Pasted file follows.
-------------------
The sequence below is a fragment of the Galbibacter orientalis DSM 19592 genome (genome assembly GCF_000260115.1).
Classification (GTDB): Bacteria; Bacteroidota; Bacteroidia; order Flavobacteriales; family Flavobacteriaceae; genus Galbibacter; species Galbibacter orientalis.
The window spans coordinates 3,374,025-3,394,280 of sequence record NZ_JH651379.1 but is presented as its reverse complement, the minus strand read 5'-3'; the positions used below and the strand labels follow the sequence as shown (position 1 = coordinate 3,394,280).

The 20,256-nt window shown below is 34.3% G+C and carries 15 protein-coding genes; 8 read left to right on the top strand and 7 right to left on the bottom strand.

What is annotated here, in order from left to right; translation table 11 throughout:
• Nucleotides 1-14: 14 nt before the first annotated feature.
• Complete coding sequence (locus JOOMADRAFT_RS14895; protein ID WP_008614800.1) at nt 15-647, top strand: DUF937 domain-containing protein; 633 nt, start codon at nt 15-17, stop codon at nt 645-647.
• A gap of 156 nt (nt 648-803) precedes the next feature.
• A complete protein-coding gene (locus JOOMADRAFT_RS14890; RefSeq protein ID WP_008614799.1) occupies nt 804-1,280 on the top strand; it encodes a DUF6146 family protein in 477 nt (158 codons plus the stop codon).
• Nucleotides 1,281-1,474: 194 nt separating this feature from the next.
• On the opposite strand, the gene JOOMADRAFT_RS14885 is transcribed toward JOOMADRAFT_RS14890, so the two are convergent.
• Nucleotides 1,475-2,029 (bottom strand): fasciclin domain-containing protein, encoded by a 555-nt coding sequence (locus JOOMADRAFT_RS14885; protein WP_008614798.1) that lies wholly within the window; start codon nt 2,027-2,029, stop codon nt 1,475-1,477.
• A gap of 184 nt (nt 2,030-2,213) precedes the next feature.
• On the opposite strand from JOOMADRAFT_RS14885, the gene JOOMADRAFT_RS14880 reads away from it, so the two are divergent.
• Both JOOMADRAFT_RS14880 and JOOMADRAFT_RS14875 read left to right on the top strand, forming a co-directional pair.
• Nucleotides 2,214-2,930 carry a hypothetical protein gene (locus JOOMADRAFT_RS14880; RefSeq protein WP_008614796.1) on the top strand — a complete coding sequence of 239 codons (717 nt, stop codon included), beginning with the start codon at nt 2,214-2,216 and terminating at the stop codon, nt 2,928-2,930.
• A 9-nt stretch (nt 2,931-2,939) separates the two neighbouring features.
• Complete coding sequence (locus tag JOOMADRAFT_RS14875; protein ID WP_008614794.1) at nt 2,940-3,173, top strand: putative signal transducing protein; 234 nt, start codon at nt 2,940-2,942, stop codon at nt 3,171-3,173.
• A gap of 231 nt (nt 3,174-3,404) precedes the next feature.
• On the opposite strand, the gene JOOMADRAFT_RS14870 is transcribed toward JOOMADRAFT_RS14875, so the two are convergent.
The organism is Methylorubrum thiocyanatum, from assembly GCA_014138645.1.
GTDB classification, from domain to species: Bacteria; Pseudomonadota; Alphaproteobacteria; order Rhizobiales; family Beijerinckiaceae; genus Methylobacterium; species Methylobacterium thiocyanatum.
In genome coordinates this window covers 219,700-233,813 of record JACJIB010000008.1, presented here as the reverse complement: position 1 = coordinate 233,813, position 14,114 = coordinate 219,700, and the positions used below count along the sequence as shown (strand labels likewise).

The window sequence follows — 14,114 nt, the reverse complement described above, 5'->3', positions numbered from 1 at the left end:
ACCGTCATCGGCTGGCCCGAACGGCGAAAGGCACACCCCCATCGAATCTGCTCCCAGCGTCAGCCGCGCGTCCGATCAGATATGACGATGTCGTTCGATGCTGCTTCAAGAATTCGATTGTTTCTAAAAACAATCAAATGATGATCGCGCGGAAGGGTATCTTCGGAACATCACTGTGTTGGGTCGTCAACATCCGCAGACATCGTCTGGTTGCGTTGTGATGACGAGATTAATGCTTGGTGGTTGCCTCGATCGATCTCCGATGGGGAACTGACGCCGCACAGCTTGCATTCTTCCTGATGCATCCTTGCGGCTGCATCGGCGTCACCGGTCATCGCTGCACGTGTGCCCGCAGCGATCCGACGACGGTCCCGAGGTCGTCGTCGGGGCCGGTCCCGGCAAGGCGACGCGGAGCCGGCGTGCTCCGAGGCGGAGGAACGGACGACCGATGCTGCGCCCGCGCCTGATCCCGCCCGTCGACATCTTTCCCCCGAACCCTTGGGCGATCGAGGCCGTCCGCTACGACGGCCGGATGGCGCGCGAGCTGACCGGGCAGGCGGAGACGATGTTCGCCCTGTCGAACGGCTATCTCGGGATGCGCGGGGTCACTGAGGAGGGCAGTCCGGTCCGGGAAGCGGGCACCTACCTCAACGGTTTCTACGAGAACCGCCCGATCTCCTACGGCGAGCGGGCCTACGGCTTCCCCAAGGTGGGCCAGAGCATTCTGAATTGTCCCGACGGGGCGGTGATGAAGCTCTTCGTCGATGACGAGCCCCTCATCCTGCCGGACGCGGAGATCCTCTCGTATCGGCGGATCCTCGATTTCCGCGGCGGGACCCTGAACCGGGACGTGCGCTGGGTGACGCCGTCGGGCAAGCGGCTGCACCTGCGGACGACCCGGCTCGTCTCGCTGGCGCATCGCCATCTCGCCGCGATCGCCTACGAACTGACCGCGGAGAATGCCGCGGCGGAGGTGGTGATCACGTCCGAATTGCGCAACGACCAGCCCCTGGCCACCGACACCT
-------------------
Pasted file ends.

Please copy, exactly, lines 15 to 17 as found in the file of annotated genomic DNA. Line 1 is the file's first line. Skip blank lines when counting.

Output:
• Both JOOMADRAFT_RS14880 and JOOMADRAFT_RS14875 read left to right on the top strand, forming a co-directional pair.
• Nucleotides 2,214-2,930 carry a hypothetical protein gene (locus JOOMADRAFT_RS14880; RefSeq protein WP_008614796.1) on the top strand — a complete coding sequence of 239 codons (717 nt, stop codon included), beginning with the start codon at nt 2,214-2,216 and terminating at the stop codon, nt 2,928-2,930.
• A 9-nt stretch (nt 2,931-2,939) separates the two neighbouring features.